The case concerned a sub-fund of a Luxembourg AIF set up as an FCP (fonds commun de placement). The sub-fund invested in real estate in the manner defined in Finnish law on real estate funds. The question was whether such a fund should qualify for the tax exemption.
ITA § 20 (a) provides that a domestic real estate fund or a comparable foreign real estate fund must distribute ¾ of its profits annually. The legal question focused on what should be considered comparable. In particular, a Finnish real estate fund must have at least 10 direct investors, but the fund in question only had one direct investor.
Based on the wording of ITA § 20 (a) as well as the reasoning in the Government Bill concerning ITA § 20 (a) and the principle of legality, the SAC ruled that a foreign real estate fund was not required to meet the private law requirements imposed on Finnish real estate funds in order to qualify for the tax exemption under ITA 20 § (a). The SAC stated explicitly that both Finnish and foreign real estate funds must only satisfy the requirement of annual profit distribution to qualify for the tax exemption.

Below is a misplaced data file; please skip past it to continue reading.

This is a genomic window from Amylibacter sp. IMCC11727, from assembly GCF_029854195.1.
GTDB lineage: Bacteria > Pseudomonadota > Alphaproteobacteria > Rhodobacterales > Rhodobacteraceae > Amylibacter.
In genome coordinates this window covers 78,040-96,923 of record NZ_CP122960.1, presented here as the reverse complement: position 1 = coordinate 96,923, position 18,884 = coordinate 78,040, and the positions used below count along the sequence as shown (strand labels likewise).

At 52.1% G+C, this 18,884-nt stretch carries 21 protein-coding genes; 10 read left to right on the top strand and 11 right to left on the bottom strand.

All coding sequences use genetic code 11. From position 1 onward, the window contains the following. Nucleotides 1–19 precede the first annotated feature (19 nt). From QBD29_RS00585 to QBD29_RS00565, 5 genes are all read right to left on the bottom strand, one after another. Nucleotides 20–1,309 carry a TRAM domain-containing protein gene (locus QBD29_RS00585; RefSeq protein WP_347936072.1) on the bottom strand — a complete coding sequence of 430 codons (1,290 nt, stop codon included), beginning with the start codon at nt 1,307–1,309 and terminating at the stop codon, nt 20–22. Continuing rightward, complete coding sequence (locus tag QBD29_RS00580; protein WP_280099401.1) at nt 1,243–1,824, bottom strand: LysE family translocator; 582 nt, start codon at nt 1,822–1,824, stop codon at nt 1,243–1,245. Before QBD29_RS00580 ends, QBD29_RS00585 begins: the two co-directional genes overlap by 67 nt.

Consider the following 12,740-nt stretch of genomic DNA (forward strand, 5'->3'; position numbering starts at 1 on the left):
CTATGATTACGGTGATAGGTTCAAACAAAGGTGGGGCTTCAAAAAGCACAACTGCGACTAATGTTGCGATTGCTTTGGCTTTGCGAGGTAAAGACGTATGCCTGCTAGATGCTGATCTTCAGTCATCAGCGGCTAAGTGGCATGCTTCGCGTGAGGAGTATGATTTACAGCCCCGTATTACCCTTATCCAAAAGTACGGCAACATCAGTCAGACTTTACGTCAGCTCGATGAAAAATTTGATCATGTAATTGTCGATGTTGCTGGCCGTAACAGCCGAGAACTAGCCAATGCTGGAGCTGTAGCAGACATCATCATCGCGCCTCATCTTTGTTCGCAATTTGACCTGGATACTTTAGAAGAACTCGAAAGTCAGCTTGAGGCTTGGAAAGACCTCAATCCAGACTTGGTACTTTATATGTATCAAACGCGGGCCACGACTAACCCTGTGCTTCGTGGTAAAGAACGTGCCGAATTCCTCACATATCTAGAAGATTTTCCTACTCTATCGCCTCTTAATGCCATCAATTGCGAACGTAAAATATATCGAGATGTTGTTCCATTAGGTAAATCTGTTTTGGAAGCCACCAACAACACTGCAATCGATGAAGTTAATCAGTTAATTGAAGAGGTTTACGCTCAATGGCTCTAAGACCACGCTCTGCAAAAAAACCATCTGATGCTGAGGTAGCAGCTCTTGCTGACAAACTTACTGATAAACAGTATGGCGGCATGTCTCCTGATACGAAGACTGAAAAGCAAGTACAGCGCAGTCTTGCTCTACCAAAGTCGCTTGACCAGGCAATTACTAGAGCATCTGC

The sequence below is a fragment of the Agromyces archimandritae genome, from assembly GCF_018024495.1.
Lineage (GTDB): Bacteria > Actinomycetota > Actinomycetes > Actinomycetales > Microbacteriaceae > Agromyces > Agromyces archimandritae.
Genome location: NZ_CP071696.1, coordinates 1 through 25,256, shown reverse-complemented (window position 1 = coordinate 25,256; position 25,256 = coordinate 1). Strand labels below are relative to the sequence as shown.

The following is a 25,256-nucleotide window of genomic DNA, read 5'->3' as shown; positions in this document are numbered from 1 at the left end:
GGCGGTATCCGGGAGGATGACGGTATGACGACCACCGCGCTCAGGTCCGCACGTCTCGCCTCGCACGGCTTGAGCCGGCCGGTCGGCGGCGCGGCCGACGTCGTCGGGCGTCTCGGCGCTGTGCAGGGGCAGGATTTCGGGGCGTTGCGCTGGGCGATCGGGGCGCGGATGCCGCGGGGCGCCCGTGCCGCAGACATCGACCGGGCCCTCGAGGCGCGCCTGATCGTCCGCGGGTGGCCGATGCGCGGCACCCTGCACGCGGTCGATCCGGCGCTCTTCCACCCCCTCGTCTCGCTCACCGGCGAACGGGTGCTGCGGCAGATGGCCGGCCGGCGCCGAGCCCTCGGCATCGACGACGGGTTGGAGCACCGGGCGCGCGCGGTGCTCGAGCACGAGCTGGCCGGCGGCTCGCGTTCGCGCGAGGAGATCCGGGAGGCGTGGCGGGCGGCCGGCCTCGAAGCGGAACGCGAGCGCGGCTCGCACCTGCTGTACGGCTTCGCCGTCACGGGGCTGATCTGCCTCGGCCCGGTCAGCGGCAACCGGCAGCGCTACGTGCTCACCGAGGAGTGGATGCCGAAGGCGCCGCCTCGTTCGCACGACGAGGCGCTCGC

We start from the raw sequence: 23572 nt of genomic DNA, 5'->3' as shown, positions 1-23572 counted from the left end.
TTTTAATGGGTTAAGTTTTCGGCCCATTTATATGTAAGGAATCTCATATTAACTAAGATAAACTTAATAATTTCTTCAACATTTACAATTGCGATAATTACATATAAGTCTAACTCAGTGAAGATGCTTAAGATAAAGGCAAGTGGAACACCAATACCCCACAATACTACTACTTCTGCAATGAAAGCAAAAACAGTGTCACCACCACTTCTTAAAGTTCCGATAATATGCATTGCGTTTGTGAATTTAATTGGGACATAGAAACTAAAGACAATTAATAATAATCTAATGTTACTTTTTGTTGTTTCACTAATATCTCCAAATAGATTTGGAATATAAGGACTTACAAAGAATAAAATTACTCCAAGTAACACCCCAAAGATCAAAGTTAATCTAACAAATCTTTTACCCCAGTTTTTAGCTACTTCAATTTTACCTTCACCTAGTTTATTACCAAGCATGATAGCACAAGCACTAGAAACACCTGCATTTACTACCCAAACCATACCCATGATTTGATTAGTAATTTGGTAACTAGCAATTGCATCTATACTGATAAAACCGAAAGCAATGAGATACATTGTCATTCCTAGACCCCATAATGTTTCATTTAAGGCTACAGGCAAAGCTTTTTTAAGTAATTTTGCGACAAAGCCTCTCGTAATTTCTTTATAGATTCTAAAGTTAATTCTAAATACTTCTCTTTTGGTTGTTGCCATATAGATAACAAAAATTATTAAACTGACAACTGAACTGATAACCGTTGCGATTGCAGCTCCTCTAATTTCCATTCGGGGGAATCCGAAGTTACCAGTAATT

The case also concerned a sub-fund of a Luxembourg AIF set up as an FCP. Approximately 58 % of the sub-fund’s assets were invested (directly or indirectly) in Finnish real estate, half of which was tied in development projects. The question again was whether the fund would qualify for the exemption. The legal question again focused on whether the fund should be considered comparable to a Finnish fund although a Finnish real estate fund may only invest a maximum of one-fifth of its assets in construction/development projects.
Curiously, here the SAC did not consider it important that the requirement is not expressly outlined in the wording of the tax law.